The gallbladder is a pear-shaped sac-like organ that is responsible for the collection of bile. It is located on the right side of the upper abdomen, below the liver.
The main function of the gallbladder is to help the body in digesting fats, with the help of bile released from the liver.
Bilirubin and its effect on the gallbladder
Bilirubin is a pigment in the liver. When this is present in excess or when people have cholesterol, they are prone to problems associated with the gallbladder like bile duct stones, gallstones and inflammation because of these.
Why you would need gallbladder surgery?
In case any of the above situations pose a risk or become unmanageable, undergoing a gallbladder removal surgery becomes inevitable. The cholecystectomy is a common procedure which is very simple. People can still live a very healthy life even without the gallbladder.
Also Read: How to Get Rid of Gallstones Naturally
Procedure for gallbladder surgery
Cholecystectomy is the medical term for gallbladder surgery. This procedure is less invasive than most. First, the general surgeon makes four small incisions on your abdomen, and through this, he/she inserts a tube that contains a light and a camera. Then, using special tools, the gallbladder is removed. Because of this laparoscopic procedure, the recovery time is reduced, and the infection is also controlled.
Although gallbladder surgery is a relatively safe procedure, it does have some complications.
Complications of gallbladder removal
A few people are prone to an internal infection post the surgery. Sometimes, there might also be a wound. The symptoms of an infection may be swelling, redness and increasing pain. Pus oozing out from the wound can also happen. Consult your doctor about these. To control the infection, you might need to take antibiotics.
Sometimes, post the operation, people might experience bleeding. Although this is a rare phenomenon, there is a possibility of it happening. In case it does happen, you will probably need another operation to control the bleeding.
This is also a very rare occurrence, seen in one percent of the cases. The doctor seals the tube connecting the bile duct and the liver after the operation. However, sometimes, the bile fluid can leak out into your abdomen. This might cause severe pain and also fever, leading to a swollen abdomen. This fluid can be cleared out, and your abdomen can be washed with an operation.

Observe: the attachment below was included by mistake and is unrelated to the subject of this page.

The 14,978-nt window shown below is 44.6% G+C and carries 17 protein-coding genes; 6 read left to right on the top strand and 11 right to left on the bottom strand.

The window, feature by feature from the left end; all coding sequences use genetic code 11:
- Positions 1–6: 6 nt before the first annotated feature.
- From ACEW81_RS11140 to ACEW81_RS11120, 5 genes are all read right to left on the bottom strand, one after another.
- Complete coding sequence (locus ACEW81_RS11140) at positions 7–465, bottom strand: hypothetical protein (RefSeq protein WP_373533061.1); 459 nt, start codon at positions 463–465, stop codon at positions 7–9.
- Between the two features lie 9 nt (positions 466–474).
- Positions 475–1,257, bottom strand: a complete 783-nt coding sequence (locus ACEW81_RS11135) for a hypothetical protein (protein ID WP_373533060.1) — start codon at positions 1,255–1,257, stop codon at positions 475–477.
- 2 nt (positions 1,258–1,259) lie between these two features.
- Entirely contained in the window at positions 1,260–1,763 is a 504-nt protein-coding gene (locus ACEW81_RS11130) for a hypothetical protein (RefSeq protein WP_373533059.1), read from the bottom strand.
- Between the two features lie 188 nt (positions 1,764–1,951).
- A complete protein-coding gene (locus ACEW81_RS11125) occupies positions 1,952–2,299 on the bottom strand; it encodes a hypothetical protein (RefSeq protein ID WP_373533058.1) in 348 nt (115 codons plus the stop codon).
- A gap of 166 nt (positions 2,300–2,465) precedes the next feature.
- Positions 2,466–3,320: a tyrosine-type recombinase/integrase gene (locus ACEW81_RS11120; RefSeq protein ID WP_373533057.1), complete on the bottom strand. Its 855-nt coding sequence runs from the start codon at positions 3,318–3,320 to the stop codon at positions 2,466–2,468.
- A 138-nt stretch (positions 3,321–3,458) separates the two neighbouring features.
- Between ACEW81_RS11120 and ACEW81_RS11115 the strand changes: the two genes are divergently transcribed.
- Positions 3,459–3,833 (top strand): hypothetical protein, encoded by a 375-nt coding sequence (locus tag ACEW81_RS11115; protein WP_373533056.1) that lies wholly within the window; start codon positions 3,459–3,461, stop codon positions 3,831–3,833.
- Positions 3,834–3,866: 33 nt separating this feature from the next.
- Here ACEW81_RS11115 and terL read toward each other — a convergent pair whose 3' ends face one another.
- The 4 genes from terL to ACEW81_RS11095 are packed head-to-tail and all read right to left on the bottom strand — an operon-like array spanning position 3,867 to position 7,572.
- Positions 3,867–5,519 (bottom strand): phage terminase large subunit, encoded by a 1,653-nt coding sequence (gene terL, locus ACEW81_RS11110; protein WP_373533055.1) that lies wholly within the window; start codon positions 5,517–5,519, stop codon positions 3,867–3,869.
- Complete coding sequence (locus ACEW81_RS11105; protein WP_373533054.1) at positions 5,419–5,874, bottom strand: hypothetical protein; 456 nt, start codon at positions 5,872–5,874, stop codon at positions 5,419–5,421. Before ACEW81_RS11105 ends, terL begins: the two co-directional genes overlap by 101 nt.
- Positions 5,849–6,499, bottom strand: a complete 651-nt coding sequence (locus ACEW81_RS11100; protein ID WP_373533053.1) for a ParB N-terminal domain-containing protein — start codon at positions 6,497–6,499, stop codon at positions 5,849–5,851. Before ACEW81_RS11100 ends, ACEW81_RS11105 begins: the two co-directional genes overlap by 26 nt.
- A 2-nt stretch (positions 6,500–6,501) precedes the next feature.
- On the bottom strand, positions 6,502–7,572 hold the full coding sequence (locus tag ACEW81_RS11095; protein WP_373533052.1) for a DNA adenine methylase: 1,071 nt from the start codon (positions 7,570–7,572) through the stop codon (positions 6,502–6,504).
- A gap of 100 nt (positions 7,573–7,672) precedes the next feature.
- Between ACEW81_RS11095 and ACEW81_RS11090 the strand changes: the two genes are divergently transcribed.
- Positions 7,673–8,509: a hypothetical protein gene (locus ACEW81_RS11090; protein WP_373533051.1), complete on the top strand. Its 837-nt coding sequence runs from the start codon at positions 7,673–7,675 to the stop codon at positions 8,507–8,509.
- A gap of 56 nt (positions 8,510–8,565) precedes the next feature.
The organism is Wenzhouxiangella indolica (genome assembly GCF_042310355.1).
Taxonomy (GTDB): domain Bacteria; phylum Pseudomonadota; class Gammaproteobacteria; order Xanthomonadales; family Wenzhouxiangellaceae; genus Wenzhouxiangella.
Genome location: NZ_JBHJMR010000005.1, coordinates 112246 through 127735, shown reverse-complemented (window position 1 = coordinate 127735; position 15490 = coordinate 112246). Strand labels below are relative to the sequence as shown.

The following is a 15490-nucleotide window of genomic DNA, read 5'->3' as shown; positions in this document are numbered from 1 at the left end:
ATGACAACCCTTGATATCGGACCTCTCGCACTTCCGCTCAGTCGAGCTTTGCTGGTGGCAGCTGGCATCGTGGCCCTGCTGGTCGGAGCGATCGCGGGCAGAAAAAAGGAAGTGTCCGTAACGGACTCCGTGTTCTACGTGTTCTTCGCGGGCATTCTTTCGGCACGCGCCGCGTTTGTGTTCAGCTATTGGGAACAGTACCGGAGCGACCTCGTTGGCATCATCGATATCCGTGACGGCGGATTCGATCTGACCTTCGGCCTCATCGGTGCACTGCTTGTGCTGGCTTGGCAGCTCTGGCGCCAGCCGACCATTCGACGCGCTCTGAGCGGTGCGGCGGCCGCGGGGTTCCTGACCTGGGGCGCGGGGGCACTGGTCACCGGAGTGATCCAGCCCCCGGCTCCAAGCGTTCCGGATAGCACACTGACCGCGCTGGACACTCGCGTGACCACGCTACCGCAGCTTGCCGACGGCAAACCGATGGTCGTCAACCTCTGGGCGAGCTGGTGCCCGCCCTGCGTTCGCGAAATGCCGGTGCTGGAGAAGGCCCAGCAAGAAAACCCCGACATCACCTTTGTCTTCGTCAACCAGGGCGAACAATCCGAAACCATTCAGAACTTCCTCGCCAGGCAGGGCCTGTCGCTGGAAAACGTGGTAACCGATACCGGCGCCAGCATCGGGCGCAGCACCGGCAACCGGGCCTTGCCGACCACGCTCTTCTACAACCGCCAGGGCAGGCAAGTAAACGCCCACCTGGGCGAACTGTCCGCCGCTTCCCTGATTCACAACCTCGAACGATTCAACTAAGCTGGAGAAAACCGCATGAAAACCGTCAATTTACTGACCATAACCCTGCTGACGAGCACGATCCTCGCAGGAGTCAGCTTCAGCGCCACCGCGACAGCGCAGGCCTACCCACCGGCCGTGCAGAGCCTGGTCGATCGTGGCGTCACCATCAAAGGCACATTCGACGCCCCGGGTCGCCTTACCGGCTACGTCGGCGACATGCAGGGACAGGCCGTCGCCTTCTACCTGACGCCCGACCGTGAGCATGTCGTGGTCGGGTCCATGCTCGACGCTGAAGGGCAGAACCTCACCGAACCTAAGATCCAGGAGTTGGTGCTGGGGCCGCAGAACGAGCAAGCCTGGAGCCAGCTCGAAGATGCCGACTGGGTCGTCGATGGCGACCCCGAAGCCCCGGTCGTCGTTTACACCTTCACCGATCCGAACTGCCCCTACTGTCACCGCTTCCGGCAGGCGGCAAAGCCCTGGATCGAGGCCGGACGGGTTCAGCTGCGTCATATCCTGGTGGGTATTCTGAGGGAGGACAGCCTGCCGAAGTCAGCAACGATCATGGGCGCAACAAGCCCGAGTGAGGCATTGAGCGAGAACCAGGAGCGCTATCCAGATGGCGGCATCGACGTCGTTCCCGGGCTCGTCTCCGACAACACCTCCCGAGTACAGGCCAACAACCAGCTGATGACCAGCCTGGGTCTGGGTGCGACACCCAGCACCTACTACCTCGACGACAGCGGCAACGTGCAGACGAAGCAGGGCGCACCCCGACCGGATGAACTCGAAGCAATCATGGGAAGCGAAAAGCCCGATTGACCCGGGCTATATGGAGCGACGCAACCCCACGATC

Bile duct injury
In some occasions, your bile duct can be damaged because of the surgery. If this happens during the surgery, it can easily be fixed. However, during some other occasions, you might need another operation to repair this.
Injury to surrounding organs
With gallbladder surgery, the other organs such as blood vessels, the intestines and bowels- surrounding it can also be injured. However, these kinds of injuries do not happen often and can be fixed at the time of the surgery itself. In case they occur after the surgery, the patients need to undergo another operation to repair them.
Deep vein thrombosis
With the surgery, you can develop blood clots in your leg vein, a condition known as deep vein thrombosis. This is very dangerous since it can prevent the flow of blood to your lungs. Patients can prevent this by wearing special compression stockings after the operation.
Reaction to anesthesia
Although the chances of any reaction to the anesthesia are very low, there can be an allergic reaction or even worse-death.
Problems in the heart
Due to the overstressing of removing a whole organ, a condition of a patient with cardiac problems can worsen.
During the laparoscopic gallbladder removal surgery, some patients are ventilated using a breathing tube through the mouth that can increase the risk of pneumonia.
In more severe cases, one can also develop a lung infection after the surgery. For this, the doctor can recommend antibiotics on the basis of the severity.
Scars and Numbness
For the initial week after the laparoscopic cholecystectomy, there will be possible scarring and numbness near or on the incision site.
Near the incision site, apart of the intestine or fatty tissue can bulge through the abdominal wall. This is known as an incisional hernia. An incisional hernia cannot cure on its own and requires undergoing another surgery.
Although these complications might scare you out, you need to remind yourself that these are rare occurrences. A good recovery plan will help you through any of it.
Read More: 10 Side effects of Removing Gallbladder